Higher oil prices – the macro impact
For India, the immediate impact of higher oil prices is on the trade deficit as India still relies on crude imports for ~75% of its daily oil needs. But a higher trade deficit is only the macro impact. It impacts individual portfolios in two very distinct ways. Firstly, higher oil prices mean higher inflation. It is not just about the 2.4% weightage that crude has in the CPI inflation basket. It is all about the strong externalities of oil as it has a downstream impact on every conceivable commodity. Higher inflation means pressure on bond yields and that is not positive for stock markets. Secondly, there is a bigger problem of the rupee weakening. When the trade deficit and the CAD move up, the first casualty is the INR. Weak INR impacts sentiments and leads to FPI selling as we saw so eloquently displayed last year. The impact of higher crude prices and weaker rupee is most visible on the mid cap and small cap companies that are most vulnerable.
What higher oil prices mean for banks and financials
You may wonder why banks and financials should be impacted by oil prices but there is an important linkage. Banks and financials account for nearly 38% of the total Nifty weightage, and hence is almost a proxy for the Nifty. Higher crude prices means higher inflation and that has a direct impact on the bond yields. Higher bond yields hit financials in two ways. Firstly, there is the impact on bond portfolios (the ones that have to be marked to market). Secondly, higher bond yields lead to higher cost of borrowing and that means greater solvency risk for companies.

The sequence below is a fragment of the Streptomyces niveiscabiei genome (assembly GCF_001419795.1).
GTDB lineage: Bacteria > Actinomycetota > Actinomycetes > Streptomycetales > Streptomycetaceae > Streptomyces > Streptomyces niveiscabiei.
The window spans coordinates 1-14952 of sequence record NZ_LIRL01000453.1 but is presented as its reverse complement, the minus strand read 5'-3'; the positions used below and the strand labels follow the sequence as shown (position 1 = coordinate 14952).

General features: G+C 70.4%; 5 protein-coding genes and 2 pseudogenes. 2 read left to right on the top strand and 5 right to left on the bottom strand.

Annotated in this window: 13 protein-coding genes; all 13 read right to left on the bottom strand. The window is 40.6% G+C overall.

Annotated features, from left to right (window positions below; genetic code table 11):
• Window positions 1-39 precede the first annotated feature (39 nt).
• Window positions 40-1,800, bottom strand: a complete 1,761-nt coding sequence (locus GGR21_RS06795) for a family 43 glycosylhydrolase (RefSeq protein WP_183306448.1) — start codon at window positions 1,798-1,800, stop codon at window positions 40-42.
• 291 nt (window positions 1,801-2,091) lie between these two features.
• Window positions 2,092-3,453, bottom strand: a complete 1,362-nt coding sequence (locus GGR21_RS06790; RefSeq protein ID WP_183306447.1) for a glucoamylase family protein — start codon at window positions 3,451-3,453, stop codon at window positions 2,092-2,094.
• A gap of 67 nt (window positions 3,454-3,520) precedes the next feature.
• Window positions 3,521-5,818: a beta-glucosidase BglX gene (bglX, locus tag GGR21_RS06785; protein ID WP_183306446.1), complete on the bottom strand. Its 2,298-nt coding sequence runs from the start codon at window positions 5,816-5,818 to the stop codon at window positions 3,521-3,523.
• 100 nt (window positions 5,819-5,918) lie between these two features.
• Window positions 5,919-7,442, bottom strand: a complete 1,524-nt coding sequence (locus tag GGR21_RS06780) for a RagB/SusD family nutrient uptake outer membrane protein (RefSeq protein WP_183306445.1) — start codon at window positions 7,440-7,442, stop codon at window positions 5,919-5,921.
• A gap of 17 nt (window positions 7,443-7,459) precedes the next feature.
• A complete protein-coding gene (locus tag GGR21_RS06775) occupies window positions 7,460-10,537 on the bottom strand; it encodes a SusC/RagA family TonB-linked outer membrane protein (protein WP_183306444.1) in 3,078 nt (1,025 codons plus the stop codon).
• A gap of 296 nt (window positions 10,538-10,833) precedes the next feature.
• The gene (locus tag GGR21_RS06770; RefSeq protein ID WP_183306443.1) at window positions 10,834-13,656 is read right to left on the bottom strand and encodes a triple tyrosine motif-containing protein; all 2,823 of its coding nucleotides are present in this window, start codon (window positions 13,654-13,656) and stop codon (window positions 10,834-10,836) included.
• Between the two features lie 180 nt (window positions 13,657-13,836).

Crude prices and the user segments
There are a lot of sectors that are directly impacted by crude prices being user industries. Auto is a classic example. We have seen auto demand falling sharply on higher fuel prices in the previous year. Auto demand is best managed when the price of fuel is under control. Then there are other industries like chemicals, pharmaceuticals and paint which are user industries and are likely to be negatively impacted by higher oil prices.
Finally, what happens to oil companies themselves?
With a weightage of nearly 15% in the Nifty, any impact on the oil companies is very likely to have an impact on portfolios overall. Let us look at the oil extractors and the refiners. Technically, both these sectors should benefit from higher oil prices as it leads to better realizations for extractors and better inventory valuations for refiners. However, in India pricing is rarely free and the impact can get quite distorted. Then we come to the downstream companies. Typically, the OMCs should not worry about higher oil prices if they can pass on the costs in a free pricing regime. But that is easier said than done, especially in election times. As we saw late last year, the chances of pushing the subsidy burden on OMCs are quite high.
Overall, very high prices of oil are never good for your portfolio just as very low prices are also not conducive. There is merit in moderation!